Sunlight reaches Earth’s atmosphere and is scattered in all directions by all the gases and particles in the air. Blue light is scattered more than the other colors because it travels as shorter, smaller waves. This is why we see a blue sky most of the time.
Watch this video about why the sky is blue! Voiceover provided by NASA scientist Dr. Moogega Stricker.
It’s easy to see that the sky is blue. Have you ever wondered why?
A lot of other smart people have, too. And it took a long time to figure it out!
The light from the Sun looks white. But it is really made up of all the colors of the rainbow.
When white light shines through a prism, the light is separated into all its colors. A prism is a specially shaped crystal.
If you visited The Land of the Magic Windows, you learned that the light you see is just one tiny bit of all the kinds of light energy beaming around the universe–and around you!
Like energy passing through the ocean, light energy travels in waves, too. Some light travels in short, “choppy” waves. Other light travels in long, lazy waves. Blue light waves are shorter than red light waves.
All light travels in a straight line unless something gets in the way and does one of these things:—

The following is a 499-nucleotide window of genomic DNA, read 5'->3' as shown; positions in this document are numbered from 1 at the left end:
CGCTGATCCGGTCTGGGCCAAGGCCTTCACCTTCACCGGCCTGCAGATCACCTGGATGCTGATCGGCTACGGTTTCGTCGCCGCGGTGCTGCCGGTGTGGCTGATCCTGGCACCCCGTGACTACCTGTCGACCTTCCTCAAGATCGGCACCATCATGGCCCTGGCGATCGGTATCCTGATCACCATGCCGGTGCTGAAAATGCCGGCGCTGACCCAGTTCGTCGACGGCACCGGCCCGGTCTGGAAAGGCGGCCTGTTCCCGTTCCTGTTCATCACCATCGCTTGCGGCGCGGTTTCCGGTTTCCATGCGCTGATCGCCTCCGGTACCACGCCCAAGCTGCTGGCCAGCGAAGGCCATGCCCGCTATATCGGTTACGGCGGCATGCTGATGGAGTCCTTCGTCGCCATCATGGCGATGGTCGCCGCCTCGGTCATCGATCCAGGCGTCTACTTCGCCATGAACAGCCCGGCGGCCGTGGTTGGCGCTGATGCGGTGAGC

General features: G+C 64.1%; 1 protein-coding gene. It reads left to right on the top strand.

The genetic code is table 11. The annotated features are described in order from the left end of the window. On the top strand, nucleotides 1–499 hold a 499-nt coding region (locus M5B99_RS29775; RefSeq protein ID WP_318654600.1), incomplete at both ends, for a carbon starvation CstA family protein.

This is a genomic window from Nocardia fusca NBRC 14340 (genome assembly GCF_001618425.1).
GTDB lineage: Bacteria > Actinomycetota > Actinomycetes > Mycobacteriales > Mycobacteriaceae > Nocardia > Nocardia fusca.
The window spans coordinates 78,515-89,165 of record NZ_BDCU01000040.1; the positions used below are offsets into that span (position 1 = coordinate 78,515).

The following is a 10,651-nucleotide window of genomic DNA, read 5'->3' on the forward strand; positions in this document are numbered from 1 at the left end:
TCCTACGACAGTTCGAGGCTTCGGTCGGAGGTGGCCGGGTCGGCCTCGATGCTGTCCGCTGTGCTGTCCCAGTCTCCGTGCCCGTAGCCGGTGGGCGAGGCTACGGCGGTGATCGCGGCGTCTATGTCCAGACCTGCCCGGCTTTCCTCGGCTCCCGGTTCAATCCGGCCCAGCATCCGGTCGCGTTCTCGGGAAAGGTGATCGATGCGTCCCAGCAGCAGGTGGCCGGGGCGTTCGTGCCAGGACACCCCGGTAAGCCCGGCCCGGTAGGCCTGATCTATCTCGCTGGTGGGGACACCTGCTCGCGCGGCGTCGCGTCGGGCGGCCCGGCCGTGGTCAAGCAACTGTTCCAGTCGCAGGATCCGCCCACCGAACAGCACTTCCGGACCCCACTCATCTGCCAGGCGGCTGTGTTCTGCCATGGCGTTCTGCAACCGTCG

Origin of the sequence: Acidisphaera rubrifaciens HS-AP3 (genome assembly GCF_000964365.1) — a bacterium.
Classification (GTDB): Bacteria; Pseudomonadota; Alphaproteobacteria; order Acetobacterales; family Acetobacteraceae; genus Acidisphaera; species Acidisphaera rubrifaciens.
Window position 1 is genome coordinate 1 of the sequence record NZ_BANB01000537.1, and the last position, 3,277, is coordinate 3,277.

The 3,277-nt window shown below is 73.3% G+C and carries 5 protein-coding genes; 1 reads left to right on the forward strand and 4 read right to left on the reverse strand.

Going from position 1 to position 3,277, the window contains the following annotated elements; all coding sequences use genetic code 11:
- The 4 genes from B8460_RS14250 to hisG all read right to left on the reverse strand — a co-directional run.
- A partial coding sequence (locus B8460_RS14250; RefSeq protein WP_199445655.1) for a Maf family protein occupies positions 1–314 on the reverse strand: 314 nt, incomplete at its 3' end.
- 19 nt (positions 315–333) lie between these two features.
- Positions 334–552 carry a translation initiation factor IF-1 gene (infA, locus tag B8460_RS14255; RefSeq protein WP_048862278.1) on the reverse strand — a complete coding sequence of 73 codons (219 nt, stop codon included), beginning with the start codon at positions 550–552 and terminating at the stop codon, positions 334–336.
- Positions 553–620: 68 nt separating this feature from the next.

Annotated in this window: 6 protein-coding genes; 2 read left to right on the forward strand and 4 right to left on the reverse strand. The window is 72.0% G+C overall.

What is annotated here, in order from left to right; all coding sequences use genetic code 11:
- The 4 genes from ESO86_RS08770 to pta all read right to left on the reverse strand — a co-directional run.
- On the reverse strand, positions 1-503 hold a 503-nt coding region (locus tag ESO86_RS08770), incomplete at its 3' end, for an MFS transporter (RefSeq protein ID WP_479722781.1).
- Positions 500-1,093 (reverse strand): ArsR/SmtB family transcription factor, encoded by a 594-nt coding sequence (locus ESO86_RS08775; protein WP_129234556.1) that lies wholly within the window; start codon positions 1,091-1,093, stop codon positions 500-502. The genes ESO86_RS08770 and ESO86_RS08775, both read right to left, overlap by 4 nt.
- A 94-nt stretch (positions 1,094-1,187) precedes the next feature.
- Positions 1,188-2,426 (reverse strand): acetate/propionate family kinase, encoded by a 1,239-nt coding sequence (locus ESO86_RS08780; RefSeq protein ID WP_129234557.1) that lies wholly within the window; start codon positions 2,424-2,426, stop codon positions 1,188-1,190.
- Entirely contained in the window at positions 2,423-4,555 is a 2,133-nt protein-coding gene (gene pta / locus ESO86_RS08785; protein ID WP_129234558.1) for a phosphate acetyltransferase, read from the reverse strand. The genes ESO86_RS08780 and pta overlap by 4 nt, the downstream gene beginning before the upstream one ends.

- reflect it (like a mirror)
- bend it (like a prism)
- or scatter it (like molecules of the gases in the atmosphere)
Sunlight reaches Earth’s atmosphere and is scattered in all directions by all the gases and particles in the air. Blue light is scattered in all directions by the tiny molecules of air in Earth’s atmosphere. Blue is scattered more than other colors because it travels as shorter, smaller waves. This is why we see a blue sky most of the time.
Closer to the horizon, the sky fades to a lighter blue or white. The sunlight reaching us from low in the sky has passed through even more air than the sunlight reaching us from overhead. As the sunlight has passed through all this air, the air molecules have scattered and rescattered the blue light many times in many directions.
Also, the surface of Earth has reflected and scattered the light. All this scattering mixes the colors together again so we see more white and less blue.
What makes a red sunset?
As the Sun gets lower in the sky, its light is passing through more of the atmosphere to reach you. Even more of the blue light is scattered, allowing the reds and yellows to pass straight through to your eyes.
Sometimes the whole western sky seems to glow. The sky appears red because small particles of dust, pollution, or other aerosols also scatter blue light, leaving more purely red and yellow light to go through the atmosphere.
Is the sky blue on other planets, too?
It all depends on what’s in the atmosphere! For example, Mars has a very thin atmosphere made mostly of carbon dioxide and filled with fine dust particles. These fine particles scatter light differently than the gases and particles in Earth’s atmosphere.
Photos from NASA’s rovers and landers on Mars have shown us that at sunset there is actually the opposite of what you’d experience on Earth. During the daytime, the Martian sky takes on an orange or reddish color. But as the Sun sets, the sky around the Sun begins to take on a blue-gray tone.
The top image shows the orange-colored Martian sky during the daytime and the bottom image shows the blue-tinted sky at sunset. Both images were captured by NASA’s Mars Pathfinder Lander. Credit: NASA/JPL